Last Spring, I had a severe Meniere's flare up (degenerative inner ear condition) and was essentially confined to home or to within a 5 mile radius of home….for 3 months. I missed Spring migration! It's not surprising then that this year's sights and sounds are especially fresh and exhilarating. Every Wheatear is a bonus! And, when 23+ were reported on Ivinghoe Beacon on Wednesday, it seemed silly not to go and take a look. I didn't bother counting them. I just enjoyed them. I sat on the hillside, in the sunshine, and watched these pretty little travellers flitting and calling and even singing.
I'd never heard a Wheatear sing before. I'd heard the tongue-clicking "chack", which these guys also did but, in flight, and especially from a prominent perch on the hillside, one male in particular was singing.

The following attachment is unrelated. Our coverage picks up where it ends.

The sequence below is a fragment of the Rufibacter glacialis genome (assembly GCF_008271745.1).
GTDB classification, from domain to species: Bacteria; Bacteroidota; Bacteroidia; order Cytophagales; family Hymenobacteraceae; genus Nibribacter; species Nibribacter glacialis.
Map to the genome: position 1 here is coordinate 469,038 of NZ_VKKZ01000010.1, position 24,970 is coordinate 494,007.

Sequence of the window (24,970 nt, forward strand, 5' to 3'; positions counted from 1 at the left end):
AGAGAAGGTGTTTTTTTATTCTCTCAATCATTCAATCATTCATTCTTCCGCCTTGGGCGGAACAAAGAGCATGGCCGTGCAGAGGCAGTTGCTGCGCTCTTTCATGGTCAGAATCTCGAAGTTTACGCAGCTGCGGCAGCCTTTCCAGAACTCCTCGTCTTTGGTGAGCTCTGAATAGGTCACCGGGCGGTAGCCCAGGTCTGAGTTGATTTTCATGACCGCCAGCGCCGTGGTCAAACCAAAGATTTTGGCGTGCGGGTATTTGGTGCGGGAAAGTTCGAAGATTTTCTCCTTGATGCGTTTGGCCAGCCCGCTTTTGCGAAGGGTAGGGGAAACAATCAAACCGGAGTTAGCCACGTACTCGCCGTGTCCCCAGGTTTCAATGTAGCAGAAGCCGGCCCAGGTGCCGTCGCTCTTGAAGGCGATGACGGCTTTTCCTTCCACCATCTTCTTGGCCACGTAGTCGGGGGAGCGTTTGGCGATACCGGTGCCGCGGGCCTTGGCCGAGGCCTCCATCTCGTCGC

The best, similar recording I can find on Xeno Canto is this one:
What made my day, though, was, as I sat in the warmth, that male (photographed above, in the messiest setting possible!), stood tall on his mound of earth, just a few metres from me, and sang his subsong. Quietly but determinedly as if he was unable to hold it in any longer. As he sang, he looked left and right and backwards and forwards, projecting the quiet, sure sound all around him. Having never seen or heard it before, it was pretty special.
A similar subsong recording from Xeno Canto
You can never see too many Wheatears!